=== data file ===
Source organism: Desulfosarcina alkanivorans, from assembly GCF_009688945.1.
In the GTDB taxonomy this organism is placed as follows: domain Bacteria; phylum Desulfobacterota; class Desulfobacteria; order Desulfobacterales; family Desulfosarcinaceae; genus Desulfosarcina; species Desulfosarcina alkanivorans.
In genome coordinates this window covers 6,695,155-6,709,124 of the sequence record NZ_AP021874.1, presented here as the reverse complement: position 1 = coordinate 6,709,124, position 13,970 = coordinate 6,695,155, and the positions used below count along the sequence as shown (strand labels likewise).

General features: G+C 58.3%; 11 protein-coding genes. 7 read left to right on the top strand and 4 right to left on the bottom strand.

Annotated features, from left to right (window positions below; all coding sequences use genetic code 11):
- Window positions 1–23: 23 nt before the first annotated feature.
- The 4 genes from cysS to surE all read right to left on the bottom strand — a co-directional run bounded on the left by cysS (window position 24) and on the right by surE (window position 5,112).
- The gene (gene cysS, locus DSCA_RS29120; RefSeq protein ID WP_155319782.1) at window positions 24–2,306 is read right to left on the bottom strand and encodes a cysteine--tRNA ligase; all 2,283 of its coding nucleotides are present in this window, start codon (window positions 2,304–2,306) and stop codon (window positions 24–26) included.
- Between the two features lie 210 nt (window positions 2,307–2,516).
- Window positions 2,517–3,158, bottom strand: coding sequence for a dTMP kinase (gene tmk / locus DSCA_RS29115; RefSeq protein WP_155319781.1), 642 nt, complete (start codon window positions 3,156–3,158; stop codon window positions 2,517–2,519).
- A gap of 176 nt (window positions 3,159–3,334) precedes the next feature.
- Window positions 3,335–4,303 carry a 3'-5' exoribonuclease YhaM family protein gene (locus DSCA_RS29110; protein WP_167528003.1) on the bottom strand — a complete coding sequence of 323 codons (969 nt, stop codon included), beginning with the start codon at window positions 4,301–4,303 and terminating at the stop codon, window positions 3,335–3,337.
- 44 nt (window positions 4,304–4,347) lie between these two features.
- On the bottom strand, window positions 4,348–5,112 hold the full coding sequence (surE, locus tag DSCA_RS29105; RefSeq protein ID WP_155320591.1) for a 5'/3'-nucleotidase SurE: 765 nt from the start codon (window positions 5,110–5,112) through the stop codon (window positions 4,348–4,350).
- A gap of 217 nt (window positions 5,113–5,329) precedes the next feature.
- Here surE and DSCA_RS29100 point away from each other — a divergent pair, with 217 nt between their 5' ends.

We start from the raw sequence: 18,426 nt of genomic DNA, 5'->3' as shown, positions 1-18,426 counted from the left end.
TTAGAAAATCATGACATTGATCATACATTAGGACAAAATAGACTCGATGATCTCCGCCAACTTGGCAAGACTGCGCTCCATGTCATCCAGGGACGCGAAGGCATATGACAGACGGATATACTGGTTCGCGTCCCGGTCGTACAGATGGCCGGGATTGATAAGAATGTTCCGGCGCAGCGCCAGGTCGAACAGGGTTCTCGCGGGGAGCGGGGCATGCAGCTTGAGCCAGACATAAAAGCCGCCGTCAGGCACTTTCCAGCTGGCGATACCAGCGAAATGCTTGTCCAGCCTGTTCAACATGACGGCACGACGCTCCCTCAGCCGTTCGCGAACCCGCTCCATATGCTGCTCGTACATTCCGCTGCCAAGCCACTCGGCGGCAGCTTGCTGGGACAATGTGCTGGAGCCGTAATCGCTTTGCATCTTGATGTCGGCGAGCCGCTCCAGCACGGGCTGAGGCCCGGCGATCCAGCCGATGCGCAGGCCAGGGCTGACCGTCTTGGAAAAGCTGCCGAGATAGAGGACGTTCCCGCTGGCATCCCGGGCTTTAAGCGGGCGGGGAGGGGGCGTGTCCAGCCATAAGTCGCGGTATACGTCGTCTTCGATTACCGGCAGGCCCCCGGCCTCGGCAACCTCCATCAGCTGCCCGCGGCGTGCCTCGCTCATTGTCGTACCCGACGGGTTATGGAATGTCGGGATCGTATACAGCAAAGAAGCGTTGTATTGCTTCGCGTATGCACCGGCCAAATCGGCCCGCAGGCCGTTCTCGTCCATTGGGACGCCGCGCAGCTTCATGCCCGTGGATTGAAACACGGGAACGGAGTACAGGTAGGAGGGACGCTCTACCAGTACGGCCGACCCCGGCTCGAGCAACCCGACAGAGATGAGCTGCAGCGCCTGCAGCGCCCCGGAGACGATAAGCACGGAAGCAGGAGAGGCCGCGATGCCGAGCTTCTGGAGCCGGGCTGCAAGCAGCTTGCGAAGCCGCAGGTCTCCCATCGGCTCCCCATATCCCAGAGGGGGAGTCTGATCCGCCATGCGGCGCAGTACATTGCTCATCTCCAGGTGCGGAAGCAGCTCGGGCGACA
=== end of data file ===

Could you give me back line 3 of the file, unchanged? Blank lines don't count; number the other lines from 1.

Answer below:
In genome coordinates this window covers 6,695,155-6,709,124 of the sequence record NZ_AP021874.1, presented here as the reverse complement: position 1 = coordinate 6,709,124, position 13,970 = coordinate 6,695,155, and the positions used below count along the sequence as shown (strand labels likewise).